Tagged: Corporate due diligence

In Trademark Infringement Matters, Think Twice Before Waiting.  Laches May Run from the Date of the Product Announcement, Before the Initial Sales 0

In Trademark Infringement Matters, Think Twice Before Waiting. Laches May Run from the Date of the Product Announcement, Before the Initial Sales

Fitbit and Fitbug are makers of activity trackers, which are wearable tracking devices that connect to the internet and provide users with feedback about their fitness, quality of sleep, and other personal metrics. Fitbug’s U.S. trademark rights to FITBUG date back to 2004, when the British device maker filed an intent to use application with the United States Patent and Trademark Office, which registered in 2009. Fitbug began selling its products in United States commerce since at least as early as 2005. Fitbit, on the other hand, filed a trademark application for FITBIT in August 2008 and announced its product launch the following month. However, Fitbit did not begin shipping its products using the trademark FITBIT until September 2009.

Be Careful Identifying Your Licensed Patents and Products 0

Be Careful Identifying Your Licensed Patents and Products

On Friday, the Federal Circuit issued an opinion in Wi-LAN USA, Inc. v. Ericsson, Inc., which highlights the importance of using care when granting rights to or under patents. The interesting facts in this case resulted in two contradictory opinions from two district courts regarding the scope of an agreement pertaining to rights under certain patents. These opinions illustrate the potential dangers of unintended consequences that may arise from imprecise drafting in patent agreements.

Increased Patent Litigation in the District of Delaware? 0

Increased Patent Litigation in the District of Delaware?

Following last month’s enactment of the Leahy-Smith America Invents Act (“AIA”), significant limitations on multidefendant infringement suits are now in effect. Specifically, the joinder provision of the AIA, 35 U.S.C. § 299, permits accused infringers to be joined in one action only if any right to relief is asserted against the parties jointly, severally, or arising out of the same transactions or occurrences; and, common questions of fact as to all defendants will arise in the case. Simply put, patentees can no longer sue multiple defendants in the same litigation based solely on allegations that they each have infringed the patent(s)- in-suit.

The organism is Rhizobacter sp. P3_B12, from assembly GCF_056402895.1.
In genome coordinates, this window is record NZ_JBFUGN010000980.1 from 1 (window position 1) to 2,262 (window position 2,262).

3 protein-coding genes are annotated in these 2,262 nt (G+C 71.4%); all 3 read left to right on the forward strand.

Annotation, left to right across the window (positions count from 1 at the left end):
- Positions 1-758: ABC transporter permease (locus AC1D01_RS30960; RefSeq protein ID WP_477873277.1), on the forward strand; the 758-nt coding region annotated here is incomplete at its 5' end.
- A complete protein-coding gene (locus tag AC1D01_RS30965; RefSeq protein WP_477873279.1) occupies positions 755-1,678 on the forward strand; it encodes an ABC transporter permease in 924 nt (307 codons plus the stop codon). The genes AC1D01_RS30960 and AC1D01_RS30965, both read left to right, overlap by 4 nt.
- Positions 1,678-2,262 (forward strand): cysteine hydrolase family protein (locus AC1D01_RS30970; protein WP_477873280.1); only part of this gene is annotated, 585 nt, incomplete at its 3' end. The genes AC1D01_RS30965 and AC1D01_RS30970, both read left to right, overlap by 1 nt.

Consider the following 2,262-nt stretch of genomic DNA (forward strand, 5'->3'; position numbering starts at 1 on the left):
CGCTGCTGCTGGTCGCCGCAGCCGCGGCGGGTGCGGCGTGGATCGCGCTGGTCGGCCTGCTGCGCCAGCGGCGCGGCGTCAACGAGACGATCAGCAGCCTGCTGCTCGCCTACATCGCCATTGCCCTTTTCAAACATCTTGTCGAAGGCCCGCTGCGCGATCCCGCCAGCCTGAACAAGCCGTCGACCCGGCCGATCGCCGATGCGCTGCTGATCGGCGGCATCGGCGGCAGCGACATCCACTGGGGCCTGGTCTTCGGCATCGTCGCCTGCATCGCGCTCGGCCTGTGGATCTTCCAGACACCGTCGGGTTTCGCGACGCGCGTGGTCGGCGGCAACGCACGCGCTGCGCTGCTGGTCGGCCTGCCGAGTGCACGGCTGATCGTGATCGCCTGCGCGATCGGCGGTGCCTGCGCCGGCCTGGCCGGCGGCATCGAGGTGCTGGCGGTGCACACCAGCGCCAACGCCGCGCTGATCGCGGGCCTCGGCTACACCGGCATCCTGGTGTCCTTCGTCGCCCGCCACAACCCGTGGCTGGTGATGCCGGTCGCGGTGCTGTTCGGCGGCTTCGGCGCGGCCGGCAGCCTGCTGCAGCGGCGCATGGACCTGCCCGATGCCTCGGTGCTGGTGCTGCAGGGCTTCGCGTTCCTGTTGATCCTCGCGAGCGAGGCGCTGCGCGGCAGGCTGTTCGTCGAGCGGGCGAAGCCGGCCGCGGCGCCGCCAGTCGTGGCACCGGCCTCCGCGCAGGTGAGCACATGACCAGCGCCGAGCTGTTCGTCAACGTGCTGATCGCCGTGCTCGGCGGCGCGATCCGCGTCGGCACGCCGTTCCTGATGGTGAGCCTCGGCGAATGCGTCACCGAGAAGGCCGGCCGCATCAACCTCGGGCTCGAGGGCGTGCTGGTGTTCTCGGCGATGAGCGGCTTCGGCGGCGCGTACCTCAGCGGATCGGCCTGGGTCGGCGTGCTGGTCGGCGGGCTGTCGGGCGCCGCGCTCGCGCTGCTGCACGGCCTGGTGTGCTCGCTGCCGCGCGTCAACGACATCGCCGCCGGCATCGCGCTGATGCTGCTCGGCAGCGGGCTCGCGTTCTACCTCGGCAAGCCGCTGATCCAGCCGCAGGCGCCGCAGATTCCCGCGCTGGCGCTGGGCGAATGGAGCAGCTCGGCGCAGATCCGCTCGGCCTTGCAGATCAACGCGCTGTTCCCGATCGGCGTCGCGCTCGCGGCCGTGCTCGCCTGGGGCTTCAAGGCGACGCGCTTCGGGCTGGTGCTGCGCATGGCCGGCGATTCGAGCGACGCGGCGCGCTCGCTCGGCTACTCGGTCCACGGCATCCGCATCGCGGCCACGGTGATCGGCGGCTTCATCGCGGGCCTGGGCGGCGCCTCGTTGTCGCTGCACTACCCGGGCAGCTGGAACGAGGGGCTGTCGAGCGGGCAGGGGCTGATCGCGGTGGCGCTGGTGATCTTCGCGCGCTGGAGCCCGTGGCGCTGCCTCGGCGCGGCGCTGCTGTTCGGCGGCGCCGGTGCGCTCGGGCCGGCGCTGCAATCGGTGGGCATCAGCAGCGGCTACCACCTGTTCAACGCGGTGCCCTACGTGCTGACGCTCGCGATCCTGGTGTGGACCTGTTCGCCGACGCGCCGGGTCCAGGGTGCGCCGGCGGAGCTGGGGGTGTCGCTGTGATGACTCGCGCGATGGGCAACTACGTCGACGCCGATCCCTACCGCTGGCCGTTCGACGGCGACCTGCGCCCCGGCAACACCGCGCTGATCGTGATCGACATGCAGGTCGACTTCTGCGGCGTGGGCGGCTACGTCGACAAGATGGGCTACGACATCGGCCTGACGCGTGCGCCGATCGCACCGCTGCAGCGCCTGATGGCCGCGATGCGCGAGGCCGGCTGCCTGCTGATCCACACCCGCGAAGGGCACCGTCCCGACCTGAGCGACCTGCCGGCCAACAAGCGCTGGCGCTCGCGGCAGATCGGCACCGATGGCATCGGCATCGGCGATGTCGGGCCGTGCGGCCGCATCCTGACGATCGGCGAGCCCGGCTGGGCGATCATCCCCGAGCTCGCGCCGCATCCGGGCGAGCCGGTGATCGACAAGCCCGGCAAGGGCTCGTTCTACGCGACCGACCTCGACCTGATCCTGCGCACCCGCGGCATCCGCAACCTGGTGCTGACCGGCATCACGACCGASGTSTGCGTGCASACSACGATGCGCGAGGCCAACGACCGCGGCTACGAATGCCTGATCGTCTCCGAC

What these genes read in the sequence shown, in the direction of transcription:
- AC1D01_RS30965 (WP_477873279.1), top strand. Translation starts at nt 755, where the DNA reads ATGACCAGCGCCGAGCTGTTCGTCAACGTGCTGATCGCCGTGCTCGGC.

Proper Patent Valuation is Critical in Today’s Market 0

Proper Patent Valuation is Critical in Today’s Market

$12.5 billion for 17,000 patents! $4.5 billion for 6,500 patents! These purchases by Google and a group spearheaded by Microsoft and Apple represent a shift in the value of respective patents. However, valuing patents is not a simple task, but requires proper attorney diligence to ensure the purchase of patents is done in an efficient manner as not all companies have the resources of Google and the Microsoft group.

Corporate Reorganization Absent Assignment or License of Patent Rights Results In Preclusion Of Patentee’s Lost Profits Damages 0

Corporate Reorganization Absent Assignment or License of Patent Rights Results In Preclusion Of Patentee’s Lost Profits Damages

In a decision that highlights the import of assigning or licensing intellectual property assets during corporate reorganization, a district court recently ruled that a plaintiff patentee was not entitled to lost profit damages based on the patent at issue in an infringement action. In Duhn Oil Tool, Inc. v. Cooper Cameron Corporation (CAED January 24, 2011) Duhn Oil Tool, Inc. filed suit against Cooper Cameron Corporation alleging patent infringement. Following discovery, the defendant filed a motion for partial summary judgment arguing that the plaintiff patentee was not entitled to lost profits damages.